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August 11, 2005

Talk Therapy For Suicide Prevention

A new study in the Journal of American Medicine shows that short-term cognitive-behavioral therapy intervention can significantly reduce suicide risk and depression severity in a population of high-risk subjects who have previous histories of attempted suicides.

People with bipolar disorder have a significantly increased risk of suicide as compared to the general population - meta-analysis studies estimate that about 1/3 of all people with bipolar disorder will attempt suicide at least once, and 10-15% will succeed in taking their own life (Source: TAC Briefing Paper on Suicide). People with Bipolar II have been reported to have higher risk of suicide attempts than bipolar I, perhaps because of the higher burden of depression that is often associated with that subtype.

Given this increased risk, the findings of this study offer hope that we can reduce suicide attempts among people with bipolar disorder with short-term, relatively easy psychosocial interventions.

The study included 120 subjects who had been medically or psychiatrically evaluated following a suicide attempt. 77% had a major depressive disorder and 68% had a substance use disorder. These types of subjects represented a particularly high-risk and treatment-resistant population, and are often excluded from studies of suicide prevention techniques because they tend to confound results.

"These are the kinds of people who wouldn't qualify for 90 percent of the treatment trials out there" said Dr. Steven Hollon, a psychology professor at Vanderbilt University (not associated with the study). "But if you don't ever include them, you don't know what works for them. No guts, no glory." (Source: NY Times Article, Aug 9 2005).

The subjects were randomly assigned to one of two treatment groups. The "usual care" group received clinician care, case-manager follow-up, and referrals to community treatment facilities. The cognitive therapy intervention group received usual care plus 10 sessions of cognitive-behavioral therapy. The sessions were designed specifically for suicide prevention.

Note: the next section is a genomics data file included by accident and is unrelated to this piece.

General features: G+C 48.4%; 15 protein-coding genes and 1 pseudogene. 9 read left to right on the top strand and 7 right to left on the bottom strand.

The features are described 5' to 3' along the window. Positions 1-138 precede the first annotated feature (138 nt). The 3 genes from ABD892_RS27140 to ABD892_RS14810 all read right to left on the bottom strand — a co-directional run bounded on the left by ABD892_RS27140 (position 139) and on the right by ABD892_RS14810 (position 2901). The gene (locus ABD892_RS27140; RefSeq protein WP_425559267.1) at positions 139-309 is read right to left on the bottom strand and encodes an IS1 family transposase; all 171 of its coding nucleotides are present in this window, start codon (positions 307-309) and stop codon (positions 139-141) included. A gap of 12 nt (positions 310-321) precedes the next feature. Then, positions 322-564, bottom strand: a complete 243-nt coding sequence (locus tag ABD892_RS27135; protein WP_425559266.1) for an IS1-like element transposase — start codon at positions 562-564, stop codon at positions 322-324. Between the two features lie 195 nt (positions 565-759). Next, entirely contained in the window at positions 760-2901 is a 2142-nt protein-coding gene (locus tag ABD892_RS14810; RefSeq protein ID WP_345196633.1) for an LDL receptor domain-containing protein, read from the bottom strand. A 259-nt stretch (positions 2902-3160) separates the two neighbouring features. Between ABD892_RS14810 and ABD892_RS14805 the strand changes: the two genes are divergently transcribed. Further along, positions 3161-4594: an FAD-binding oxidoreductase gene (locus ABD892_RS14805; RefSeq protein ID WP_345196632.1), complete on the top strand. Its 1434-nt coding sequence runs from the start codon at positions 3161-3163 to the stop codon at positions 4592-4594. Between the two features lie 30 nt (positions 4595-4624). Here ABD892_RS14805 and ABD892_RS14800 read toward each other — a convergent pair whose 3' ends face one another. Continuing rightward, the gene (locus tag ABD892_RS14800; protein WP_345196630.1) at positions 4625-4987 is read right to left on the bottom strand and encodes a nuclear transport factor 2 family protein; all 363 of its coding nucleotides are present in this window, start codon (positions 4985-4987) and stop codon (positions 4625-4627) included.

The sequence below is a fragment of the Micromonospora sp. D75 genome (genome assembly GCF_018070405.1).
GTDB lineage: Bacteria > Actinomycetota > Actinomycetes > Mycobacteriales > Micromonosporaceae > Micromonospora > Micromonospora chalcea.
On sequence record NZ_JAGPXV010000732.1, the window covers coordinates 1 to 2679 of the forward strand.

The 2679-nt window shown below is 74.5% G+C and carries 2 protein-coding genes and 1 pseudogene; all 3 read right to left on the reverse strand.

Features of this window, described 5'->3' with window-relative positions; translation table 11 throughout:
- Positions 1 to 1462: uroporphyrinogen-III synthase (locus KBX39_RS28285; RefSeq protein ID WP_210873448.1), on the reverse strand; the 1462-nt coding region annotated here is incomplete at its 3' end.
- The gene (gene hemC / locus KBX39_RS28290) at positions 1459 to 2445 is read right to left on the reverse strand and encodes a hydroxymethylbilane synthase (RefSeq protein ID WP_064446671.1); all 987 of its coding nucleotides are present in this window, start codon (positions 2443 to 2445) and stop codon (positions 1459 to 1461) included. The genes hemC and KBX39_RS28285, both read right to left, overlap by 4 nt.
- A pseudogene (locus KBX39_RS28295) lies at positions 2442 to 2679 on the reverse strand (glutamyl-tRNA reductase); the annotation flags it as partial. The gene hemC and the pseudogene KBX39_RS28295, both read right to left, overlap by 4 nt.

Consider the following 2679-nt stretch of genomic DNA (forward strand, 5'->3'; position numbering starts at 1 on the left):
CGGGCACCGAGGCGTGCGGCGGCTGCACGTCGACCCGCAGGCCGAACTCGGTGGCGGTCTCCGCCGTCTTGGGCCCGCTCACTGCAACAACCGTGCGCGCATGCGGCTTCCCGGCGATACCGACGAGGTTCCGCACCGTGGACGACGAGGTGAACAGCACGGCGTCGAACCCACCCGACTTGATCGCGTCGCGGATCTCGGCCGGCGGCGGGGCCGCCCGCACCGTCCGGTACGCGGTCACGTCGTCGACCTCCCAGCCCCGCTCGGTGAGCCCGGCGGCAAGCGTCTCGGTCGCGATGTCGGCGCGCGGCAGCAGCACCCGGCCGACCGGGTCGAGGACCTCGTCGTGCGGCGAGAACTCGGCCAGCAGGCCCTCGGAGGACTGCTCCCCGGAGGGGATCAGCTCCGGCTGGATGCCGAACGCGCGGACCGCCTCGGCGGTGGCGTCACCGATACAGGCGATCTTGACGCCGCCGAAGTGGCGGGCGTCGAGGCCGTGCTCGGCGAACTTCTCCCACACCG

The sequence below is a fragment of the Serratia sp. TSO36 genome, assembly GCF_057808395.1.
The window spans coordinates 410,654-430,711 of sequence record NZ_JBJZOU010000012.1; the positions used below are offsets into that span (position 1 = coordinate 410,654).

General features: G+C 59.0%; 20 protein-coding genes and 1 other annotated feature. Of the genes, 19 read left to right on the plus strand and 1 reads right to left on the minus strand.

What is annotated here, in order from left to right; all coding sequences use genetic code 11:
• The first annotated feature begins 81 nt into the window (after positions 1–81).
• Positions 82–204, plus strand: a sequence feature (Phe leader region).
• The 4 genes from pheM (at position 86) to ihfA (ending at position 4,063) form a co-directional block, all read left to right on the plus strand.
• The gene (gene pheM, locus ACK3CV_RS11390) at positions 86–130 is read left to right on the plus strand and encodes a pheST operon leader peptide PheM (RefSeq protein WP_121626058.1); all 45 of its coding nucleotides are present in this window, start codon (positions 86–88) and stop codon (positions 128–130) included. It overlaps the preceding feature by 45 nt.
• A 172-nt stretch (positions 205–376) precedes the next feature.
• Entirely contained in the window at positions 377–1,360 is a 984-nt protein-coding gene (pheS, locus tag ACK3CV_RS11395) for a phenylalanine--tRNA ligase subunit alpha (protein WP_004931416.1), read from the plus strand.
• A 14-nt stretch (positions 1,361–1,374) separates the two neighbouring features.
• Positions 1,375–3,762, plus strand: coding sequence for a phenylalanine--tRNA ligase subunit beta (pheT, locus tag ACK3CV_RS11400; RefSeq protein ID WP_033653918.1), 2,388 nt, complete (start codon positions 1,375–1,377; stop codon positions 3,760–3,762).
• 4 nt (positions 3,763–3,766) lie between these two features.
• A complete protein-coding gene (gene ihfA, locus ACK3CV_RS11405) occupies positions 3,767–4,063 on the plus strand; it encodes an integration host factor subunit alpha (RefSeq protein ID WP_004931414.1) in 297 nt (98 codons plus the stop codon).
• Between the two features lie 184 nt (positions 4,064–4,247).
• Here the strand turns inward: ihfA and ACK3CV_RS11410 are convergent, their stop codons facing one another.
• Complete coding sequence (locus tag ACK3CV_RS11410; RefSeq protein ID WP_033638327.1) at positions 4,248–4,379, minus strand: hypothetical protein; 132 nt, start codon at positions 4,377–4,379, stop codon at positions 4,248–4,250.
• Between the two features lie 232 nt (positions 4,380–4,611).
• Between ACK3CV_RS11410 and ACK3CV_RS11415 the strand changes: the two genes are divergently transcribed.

"The central feature of this psychotherapy was the identification of proximal thoughts, images, and core beliefs that were activated prior to the suicide attempt. Cognitive and behavioral strategies were applied to address the identified thoughts and beliefs and participants were helped to develop adaptive ways of coping with stressors. Specific vulnerability factors that were addressed included hopelessness, poor problem solving, impaired impulse control, treatment noncompliance, and social isolation. A relapse prevention task was conducted near the end of therapy." (Source: JAMA, Volume 294(5), 3 Aug 2005).

The results from the cognitive-behavioral group were encouraging: 13 out of 60 subjects in that treatment group (24%) tried another suicide attempt during the intervention and follow-up period, as compared to 23 subjects (41.6%) in the "usual care" group. Using statistical calculations, the authors estimated that the probability of staying re-attempt free for the cognitive-therapy group during an 18 month period was about .76, as compared to a calculated probability of .56 for the other group over the same time period.

Moreover, the cognitive-therapy group had significantly reduced depression and hopelessness severity as compared to the usual-care group.

The authors concluded: "The results of this randomized controlled trial indicated that a relatively brief cognitive therapy intervention was effective in preventing suicide attempts for adults who recently attempted suicide. Specifically, participants in the cognitive therapy group were approximately 50% less likely to attempt suicide during the follow-up period than participants in the usual care group."

It might be interesting for future studies to examine whether such psychosocial interventions, when used as adjunct therapy to lithium treatment, can even further reduce the risk of suicide. Both lithium and clozapine (an atypical antipsychotic sometimes used to treat acute mania) have been shown in studies to reduce risk of suicide. Further studies might also show whether this type of cognitive-behavioral therapy is as effective in a population of bipolar subjects with high-risk of suicide. The present study did not include anyone diagnosed with bipolar disorder, although 77% of the subjects had major depression.

However, we can surmise from the results of the current study that, especially for people who are lithium- or otherwise treatment-resistant, short-term psychosocial intervention may be an imporant treatment to control depressive tendencies and suicide attempts.

See more resources for preventing suicide in people with bipolar disorder

Study Abstract: Cognitive therapy for the prevention of suicide attempts: a randomized controlled trial.
JAMA. 2005 Aug 3;294(5):563-70.

Original Source Article: Talk Therapy Succeeds in Reducing Suicide Risk. New York Times (http://www.nytimes.com), Aug 9 2005.

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